Why would anyone actually seek out and want the crushing responsibilities, burdens and non-stop complexities of the job of President of the United States .
The routine of self-management—the routine necessitated by the multiple daily diabetes tasks—has the potential to become a mind-numbing burden that triggers some new dread in me each time I perform an aspect of it.
It's rare for a rifle to be shot at an art event, Chris Burden notwithstanding.
Population-based screening and early treatment for type 2 diabetes could reduce this growing burden.
The Senate Agriculture Committee has passed H.R 872, the Reducing Regulatory Burdens Act of 2011, with a strong bipartisan vote.
Athens in 2004 and Beijing in 2008 - were, at times, a heavy burden.
Among physicians who are reluctant to participate in UPMC's PHR system, Martich says the most common reason was that they feared the direct connection to the patient would be a time burden.
The new compliance burdens contained in the CFPB's rule on remittances will result in fewer and costlier options for international transfer services.
You could easily outlive your savings if you don't consider your tax burden in retirement.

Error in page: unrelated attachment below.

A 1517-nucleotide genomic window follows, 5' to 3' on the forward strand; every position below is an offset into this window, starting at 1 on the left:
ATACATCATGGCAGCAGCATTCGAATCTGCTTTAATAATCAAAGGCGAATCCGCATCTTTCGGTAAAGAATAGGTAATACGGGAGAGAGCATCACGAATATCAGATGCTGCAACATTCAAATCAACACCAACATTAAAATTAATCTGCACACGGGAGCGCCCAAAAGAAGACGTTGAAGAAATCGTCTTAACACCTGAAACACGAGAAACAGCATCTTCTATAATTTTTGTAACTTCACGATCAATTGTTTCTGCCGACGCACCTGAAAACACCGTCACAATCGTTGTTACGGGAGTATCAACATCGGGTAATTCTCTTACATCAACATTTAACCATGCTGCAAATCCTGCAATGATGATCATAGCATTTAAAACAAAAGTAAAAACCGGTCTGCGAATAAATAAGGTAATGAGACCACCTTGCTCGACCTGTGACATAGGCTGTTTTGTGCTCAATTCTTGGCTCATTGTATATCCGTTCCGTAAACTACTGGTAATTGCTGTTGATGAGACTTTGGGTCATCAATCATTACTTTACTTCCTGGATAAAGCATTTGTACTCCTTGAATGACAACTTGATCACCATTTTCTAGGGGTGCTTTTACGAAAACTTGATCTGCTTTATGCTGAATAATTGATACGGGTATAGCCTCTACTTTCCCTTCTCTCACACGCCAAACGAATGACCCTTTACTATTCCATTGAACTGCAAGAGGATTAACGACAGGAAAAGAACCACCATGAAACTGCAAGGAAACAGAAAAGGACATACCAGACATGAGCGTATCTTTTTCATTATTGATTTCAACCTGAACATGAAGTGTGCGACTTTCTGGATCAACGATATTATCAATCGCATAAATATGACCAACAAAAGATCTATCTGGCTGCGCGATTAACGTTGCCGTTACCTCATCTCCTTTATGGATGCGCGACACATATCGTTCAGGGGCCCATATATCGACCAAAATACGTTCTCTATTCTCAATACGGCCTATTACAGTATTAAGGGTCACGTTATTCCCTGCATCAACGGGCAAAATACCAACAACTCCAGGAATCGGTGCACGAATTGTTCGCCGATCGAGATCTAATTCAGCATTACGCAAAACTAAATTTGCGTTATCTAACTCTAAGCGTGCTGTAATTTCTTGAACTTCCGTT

Archbishop Williams has carried the burdens of conflict, and has shown a huge and sometimes costly commitment to unity.
The proposal is part of the Obama administration's strategy to reduce regulatory burdens on doctors and hospitals.
When the skies opened and dumped $185 million on an obscure Chicago poetry journal in 2002, it was as much a burden as a gift.

In science:

This implies Lemma 15, as the finite play v for every v ∈ Wi is an F1−i ↾ V -burden.
Playing Muller Games in a Hurry
Our approach does not seem to be suitable for this, as the notion of a burden is not sufficient for this goal.
Playing Muller Games in a Hurry
However, charging an access fee requires a secure and reliable method to process payments, which creates burden on both sides of users and service providers.
Designing Incentive Schemes Based on Intervention: The Case of Imperfect Monitoring
Repeated interaction can encourage cooperative behavior by adjusting future payoffs depending on current behavior. A repeated game strategy can form a basis of an incentive scheme in which monitoring and punishment burden is decentralized to users (see, for example, ).
Designing Incentive Schemes Based on Intervention: The Case of Imperfect Monitoring
It avoids the burden of carrying around several i0’s in the above derivations.
Review of AdS/CFT Integrability, Chapter III.3: The dressing factor